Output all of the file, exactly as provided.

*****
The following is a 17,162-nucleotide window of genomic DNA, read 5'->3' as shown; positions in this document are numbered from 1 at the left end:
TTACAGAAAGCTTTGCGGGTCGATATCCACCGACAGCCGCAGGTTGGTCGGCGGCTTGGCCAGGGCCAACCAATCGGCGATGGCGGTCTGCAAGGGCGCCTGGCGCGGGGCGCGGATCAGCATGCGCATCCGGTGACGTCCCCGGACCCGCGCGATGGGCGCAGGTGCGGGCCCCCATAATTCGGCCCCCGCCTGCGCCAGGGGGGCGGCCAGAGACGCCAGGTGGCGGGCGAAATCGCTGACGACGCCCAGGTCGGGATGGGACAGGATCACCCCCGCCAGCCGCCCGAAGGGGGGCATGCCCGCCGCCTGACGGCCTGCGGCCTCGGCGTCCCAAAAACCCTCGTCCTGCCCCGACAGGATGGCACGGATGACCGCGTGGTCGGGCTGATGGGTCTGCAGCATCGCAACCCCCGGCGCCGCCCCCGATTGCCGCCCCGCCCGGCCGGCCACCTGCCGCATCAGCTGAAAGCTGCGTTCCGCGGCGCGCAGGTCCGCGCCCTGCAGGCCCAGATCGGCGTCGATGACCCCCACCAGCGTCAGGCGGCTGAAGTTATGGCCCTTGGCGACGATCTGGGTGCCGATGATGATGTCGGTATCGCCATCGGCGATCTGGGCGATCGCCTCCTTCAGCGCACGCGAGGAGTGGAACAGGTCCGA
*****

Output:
The following is a 17,162-nucleotide window of genomic DNA, read 5'->3' as shown; positions in this document are numbered from 1 at the left end:
TTACAGAAAGCTTTGCGGGTCGATATCCACCGACAGCCGCAGGTTGGTCGGCGGCTTGGCCAGGGCCAACCAATCGGCGATGGCGGTCTGCAAGGGCGCCTGGCGCGGGGCGCGGATCAGCATGCGCATCCGGTGACGTCCCCGGACCCGCGCGATGGGCGCAGGTGCGGGCCCCCATAATTCGGCCCCCGCCTGCGCCAGGGGGGCGGCCAGAGACGCCAGGTGGCGGGCGAAATCGCTGACGACGCCCAGGTCGGGATGGGACAGGATCACCCCCGCCAGCCGCCCGAAGGGGGGCATGCCCGCCGCCTGACGGCCTGCGGCCTCGGCGTCCCAAAAACCCTCGTCCTGCCCCGACAGGATGGCACGGATGACCGCGTGGTCGGGCTGATGGGTCTGCAGCATCGCAACCCCCGGCGCCGCCCCCGATTGCCGCCCCGCCCGGCCGGCCACCTGCCGCATCAGCTGAAAGCTGCGTTCCGCGGCGCGCAGGTCCGCGCCCTGCAGGCCCAGATCGGCGTCGATGACCCCCACCAGCGTCAGGCGGCTGAAGTTATGGCCCTTGGCGACGATCTGGGTGCCGATGATGATGTCGGTATCGCCATCGGCGATCTGGGCGATCGCCTCCTTCAGCGCACGCGAGGAGTGGAACAGGTCCGA